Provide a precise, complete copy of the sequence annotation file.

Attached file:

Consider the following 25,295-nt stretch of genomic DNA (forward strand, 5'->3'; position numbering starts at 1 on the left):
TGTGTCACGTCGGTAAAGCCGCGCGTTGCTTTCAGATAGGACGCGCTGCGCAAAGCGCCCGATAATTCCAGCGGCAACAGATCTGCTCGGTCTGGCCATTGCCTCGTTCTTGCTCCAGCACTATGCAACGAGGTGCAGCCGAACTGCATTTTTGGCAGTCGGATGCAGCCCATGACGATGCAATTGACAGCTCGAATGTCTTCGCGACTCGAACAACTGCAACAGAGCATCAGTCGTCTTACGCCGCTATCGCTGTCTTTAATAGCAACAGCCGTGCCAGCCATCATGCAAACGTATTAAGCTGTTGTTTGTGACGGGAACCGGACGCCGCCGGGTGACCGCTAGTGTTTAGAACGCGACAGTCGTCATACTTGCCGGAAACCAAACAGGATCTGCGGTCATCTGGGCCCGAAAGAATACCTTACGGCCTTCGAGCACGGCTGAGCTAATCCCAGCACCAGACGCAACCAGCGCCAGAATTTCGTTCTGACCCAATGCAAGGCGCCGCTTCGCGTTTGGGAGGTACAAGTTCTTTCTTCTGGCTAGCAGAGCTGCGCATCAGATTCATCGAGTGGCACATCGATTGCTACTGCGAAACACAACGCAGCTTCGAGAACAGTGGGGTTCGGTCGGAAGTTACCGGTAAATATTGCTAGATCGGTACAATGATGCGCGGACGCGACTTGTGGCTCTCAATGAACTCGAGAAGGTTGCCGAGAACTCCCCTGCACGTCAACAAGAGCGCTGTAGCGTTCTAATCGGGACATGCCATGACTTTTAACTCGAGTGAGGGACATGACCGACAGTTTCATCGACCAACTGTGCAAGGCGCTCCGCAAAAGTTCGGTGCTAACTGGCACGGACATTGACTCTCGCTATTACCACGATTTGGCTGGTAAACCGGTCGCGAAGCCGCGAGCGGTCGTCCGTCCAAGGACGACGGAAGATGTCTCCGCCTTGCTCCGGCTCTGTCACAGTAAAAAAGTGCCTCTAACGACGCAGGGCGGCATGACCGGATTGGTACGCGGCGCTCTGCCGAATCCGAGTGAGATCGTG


Consider the following 25,295-nt stretch of genomic DNA (forward strand, 5'->3'; position numbering starts at 1 on the left):
TGTGTCACGTCGGTAAAGCCGCGCGTTGCTTTCAGATAGGACGCGCTGCGCAAAGCGCCCGATAATTCCAGCGGCAACAGATCTGCTCGGTCTGGCCATTGCCTCGTTCTTGCTCCAGCACTATGCAACGAGGTGCAGCCGAACTGCATTTTTGGCAGTCGGATGCAGCCCATGACGATGCAATTGACAGCTCGAATGTCTTCGCGACTCGAACAACTGCAACAGAGCATCAGTCGTCTTACGCCGCTATCGCTGTCTTTAATAGCAACAGCCGTGCCAGCCATCATGCAAACGTATTAAGCTGTTGTTTGTGACGGGAACCGGACGCCGCCGGGTGACCGCTAGTGTTTAGAACGCGACAGTCGTCATACTTGCCGGAAACCAAACAGGATCTGCGGTCATCTGGGCCCGAAAGAATACCTTACGGCCTTCGAGCACGGCTGAGCTAATCCCAGCACCAGACGCAACCAGCGCCAGAATTTCGTTCTGACCCAATGCAAGGCGCCGCTTCGCGTTTGGGAGGTACAAGTTCTTTCTTCTGGCTAGCAGAGCTGCGCATCAGATTCATCGAGTGGCACATCGATTGCTACTGCGAAACACAACGCAGCTTCGAGAACAGTGGGGTTCGGTCGGAAGTTACCGGTAAATATTGCTAGATCGGTACAATGATGCGCGGACGCGACTTGTGGCTCTCAATGAACTCGAGAAGGTTGCCGAGAACTCCCCTGCACGTCAACAAGAGCGCTGTAGCGTTCTAATCGGGACATGCCATGACTTTTAACTCGAGTGAGGGACATGACCGACAGTTTCATCGACCAACTGTGCAAGGCGCTCCGCAAAAGTTCGGTGCTAACTGGCACGGACATTGACTCTCGCTATTACCACGATTTGGCTGGTAAACCGGTCGCGAAGCCGCGAGCGGTCGTCCGTCCAAGGACGACGGAAGATGTCTCCGCCTTGCTCCGGCTCTGTCACAGTAAAAAAGTGCCTCTAACGACGCAGGGCGGCATGACCGGATTGGTACGCGGCGCTCTGCCGAATCCGAGTGAGATCGTG